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of antiretroviral therapy and thus helps increase the chances that they will stick with the regimen.

“HIV attacks food security through many routes,” said Kadiyala. “It increases medical costs, it incurs stigma that makes it hard for people to access food through social networks, and it affects the next generation. Diet quality is a huge chal- lenge in the context of HIV.” As the links

between food security and HIV/AIDS became clearer, RENEWAL’s emphasis shifted toward reforming policies and programs to make them more effective.

Te results of the program’s work are increasingly visible at national and international levels. Kenya and Uganda now include food and nutrition security in their national AIDS strategic plans. Mozambique and Tanzania are imple- menting HIV/AIDS strategies for their agriculture sectors. And the World Health Organization has called for nutrition to be integrated into a comprehensive HIV/ AIDS response strategy.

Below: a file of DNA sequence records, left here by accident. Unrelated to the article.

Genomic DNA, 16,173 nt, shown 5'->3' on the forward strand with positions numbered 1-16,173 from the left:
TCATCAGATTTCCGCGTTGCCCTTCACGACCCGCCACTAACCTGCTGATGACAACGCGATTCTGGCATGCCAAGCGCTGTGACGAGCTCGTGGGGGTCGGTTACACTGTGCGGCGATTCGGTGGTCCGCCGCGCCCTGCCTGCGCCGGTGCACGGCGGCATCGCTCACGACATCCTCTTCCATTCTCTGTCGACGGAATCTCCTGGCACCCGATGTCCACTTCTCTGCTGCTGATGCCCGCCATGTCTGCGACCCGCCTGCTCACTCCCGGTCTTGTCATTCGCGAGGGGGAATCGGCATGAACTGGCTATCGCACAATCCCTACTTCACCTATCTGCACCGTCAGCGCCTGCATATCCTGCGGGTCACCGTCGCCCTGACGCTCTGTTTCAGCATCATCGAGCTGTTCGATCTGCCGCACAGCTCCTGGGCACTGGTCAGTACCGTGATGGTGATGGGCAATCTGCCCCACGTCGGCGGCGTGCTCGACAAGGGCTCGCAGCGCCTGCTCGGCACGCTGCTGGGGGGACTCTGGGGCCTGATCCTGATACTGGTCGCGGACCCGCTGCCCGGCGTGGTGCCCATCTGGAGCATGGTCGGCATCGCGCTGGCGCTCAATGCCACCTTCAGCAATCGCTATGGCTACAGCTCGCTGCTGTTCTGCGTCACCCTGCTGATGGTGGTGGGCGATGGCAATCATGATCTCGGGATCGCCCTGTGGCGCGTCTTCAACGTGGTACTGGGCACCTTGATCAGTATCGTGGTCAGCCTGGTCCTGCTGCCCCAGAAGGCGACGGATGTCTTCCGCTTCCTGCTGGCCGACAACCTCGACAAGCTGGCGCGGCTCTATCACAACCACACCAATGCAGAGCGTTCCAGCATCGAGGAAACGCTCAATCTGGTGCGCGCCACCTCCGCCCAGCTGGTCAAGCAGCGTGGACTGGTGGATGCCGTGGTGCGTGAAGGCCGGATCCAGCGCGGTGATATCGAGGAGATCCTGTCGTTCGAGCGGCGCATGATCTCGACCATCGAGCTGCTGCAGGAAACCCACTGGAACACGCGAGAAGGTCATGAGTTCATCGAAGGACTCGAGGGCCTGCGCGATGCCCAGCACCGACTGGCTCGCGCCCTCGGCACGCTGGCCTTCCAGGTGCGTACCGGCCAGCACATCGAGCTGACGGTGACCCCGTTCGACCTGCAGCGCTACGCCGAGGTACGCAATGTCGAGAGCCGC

Agriculture, like any sector, faces major challenges in responding to shocks and stresses that originate outside its core mandate, said Gillespie. But in the early 2000s, the primary livelihood for most people living with HIV in Sub-Saharan Africa was agriculture. People’s agricul- tural livelihoods generated risk and vul- nerability to HIV, and they were not well equipped to adapt to the sickness and death that AIDS brought in its wake. “Te more we engaged with this field, the more we realized it was not enough to bring an HIV awareness into agriculture and food systems,” said Gillespie. “We also needed to bring food and nutrition into HIV policy and programming—all buttons needed to be pressed.”


This farmer and her family, who are all HIV-positive, receive agricultural assistance to help ensure they have enough to eat.

© 2010 D. Telemans/Panos


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